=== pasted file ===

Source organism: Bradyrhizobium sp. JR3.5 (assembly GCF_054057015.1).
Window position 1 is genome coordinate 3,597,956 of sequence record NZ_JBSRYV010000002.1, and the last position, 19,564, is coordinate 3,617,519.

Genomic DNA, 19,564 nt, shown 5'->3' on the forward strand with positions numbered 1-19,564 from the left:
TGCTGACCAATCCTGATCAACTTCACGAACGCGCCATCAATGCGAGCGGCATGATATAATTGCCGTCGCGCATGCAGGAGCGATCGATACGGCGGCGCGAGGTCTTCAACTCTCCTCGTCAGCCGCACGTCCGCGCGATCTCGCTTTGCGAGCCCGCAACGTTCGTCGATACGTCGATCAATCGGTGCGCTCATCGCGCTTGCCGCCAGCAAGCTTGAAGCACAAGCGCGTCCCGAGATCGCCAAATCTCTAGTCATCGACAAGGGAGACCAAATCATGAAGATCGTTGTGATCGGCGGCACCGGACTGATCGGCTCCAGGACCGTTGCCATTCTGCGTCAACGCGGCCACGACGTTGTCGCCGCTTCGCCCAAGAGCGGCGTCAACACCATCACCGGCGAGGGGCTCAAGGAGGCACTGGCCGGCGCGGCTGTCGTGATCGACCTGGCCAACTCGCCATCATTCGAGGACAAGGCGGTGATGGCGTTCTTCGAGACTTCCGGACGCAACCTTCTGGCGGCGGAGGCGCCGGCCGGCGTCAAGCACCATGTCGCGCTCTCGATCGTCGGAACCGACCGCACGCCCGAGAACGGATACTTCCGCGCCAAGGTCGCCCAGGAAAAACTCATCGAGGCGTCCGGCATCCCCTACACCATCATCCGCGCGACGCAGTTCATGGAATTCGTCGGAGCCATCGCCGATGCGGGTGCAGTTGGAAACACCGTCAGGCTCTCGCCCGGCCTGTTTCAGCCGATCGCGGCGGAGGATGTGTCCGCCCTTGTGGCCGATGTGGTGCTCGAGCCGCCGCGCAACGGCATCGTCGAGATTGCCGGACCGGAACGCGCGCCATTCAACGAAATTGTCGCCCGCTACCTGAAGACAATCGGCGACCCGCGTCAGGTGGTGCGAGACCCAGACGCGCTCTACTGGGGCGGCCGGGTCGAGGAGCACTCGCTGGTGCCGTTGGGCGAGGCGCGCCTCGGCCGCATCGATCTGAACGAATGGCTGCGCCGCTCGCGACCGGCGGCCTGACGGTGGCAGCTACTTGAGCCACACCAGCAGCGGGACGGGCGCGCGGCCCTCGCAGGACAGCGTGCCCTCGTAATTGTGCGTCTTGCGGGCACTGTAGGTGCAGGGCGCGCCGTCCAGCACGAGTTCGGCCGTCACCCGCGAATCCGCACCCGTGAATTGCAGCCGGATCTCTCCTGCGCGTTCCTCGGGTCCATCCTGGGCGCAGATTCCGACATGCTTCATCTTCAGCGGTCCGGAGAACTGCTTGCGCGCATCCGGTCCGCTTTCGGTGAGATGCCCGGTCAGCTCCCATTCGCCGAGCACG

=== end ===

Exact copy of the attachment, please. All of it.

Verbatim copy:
Source organism: Bradyrhizobium sp. JR3.5 (assembly GCF_054057015.1).
Window position 1 is genome coordinate 3,597,956 of sequence record NZ_JBSRYV010000002.1, and the last position, 19,564, is coordinate 3,617,519.

Genomic DNA, 19,564 nt, shown 5'->3' on the forward strand with positions numbered 1-19,564 from the left:
TGCTGACCAATCCTGATCAACTTCACGAACGCGCCATCAATGCGAGCGGCATGATATAATTGCCGTCGCGCATGCAGGAGCGATCGATACGGCGGCGCGAGGTCTTCAACTCTCCTCGTCAGCCGCACGTCCGCGCGATCTCGCTTTGCGAGCCCGCAACGTTCGTCGATACGTCGATCAATCGGTGCGCTCATCGCGCTTGCCGCCAGCAAGCTTGAAGCACAAGCGCGTCCCGAGATCGCCAAATCTCTAGTCATCGACAAGGGAGACCAAATCATGAAGATCGTTGTGATCGGCGGCACCGGACTGATCGGCTCCAGGACCGTTGCCATTCTGCGTCAACGCGGCCACGACGTTGTCGCCGCTTCGCCCAAGAGCGGCGTCAACACCATCACCGGCGAGGGGCTCAAGGAGGCACTGGCCGGCGCGGCTGTCGTGATCGACCTGGCCAACTCGCCATCATTCGAGGACAAGGCGGTGATGGCGTTCTTCGAGACTTCCGGACGCAACCTTCTGGCGGCGGAGGCGCCGGCCGGCGTCAAGCACCATGTCGCGCTCTCGATCGTCGGAACCGACCGCACGCCCGAGAACGGATACTTCCGCGCCAAGGTCGCCCAGGAAAAACTCATCGAGGCGTCCGGCATCCCCTACACCATCATCCGCGCGACGCAGTTCATGGAATTCGTCGGAGCCATCGCCGATGCGGGTGCAGTTGGAAACACCGTCAGGCTCTCGCCCGGCCTGTTTCAGCCGATCGCGGCGGAGGATGTGTCCGCCCTTGTGGCCGATGTGGTGCTCGAGCCGCCGCGCAACGGCATCGTCGAGATTGCCGGACCGGAACGCGCGCCATTCAACGAAATTGTCGCCCGCTACCTGAAGACAATCGGCGACCCGCGTCAGGTGGTGCGAGACCCAGACGCGCTCTACTGGGGCGGCCGGGTCGAGGAGCACTCGCTGGTGCCGTTGGGCGAGGCGCGCCTCGGCCGCATCGATCTGAACGAATGGCTGCGCCGCTCGCGACCGGCGGCCTGACGGTGGCAGCTACTTGAGCCACACCAGCAGCGGGACGGGCGCGCGGCCCTCGCAGGACAGCGTGCCCTCGTAATTGTGCGTCTTGCGGGCACTGTAGGTGCAGGGCGCGCCGTCCAGCACGAGTTCGGCCGTCACCCGCGAATCCGCACCCGTGAATTGCAGCCGGATCTCTCCTGCGCGTTCCTCGGGTCCATCCTGGGCGCAGATTCCGACATGCTTCATCTTCAGCGGTCCGGAGAACTGCTTGCGCGCATCCGGTCCGCTTTCGGTGAGATGCCCGGTCAGCTCCCATTCGCCGAGCACG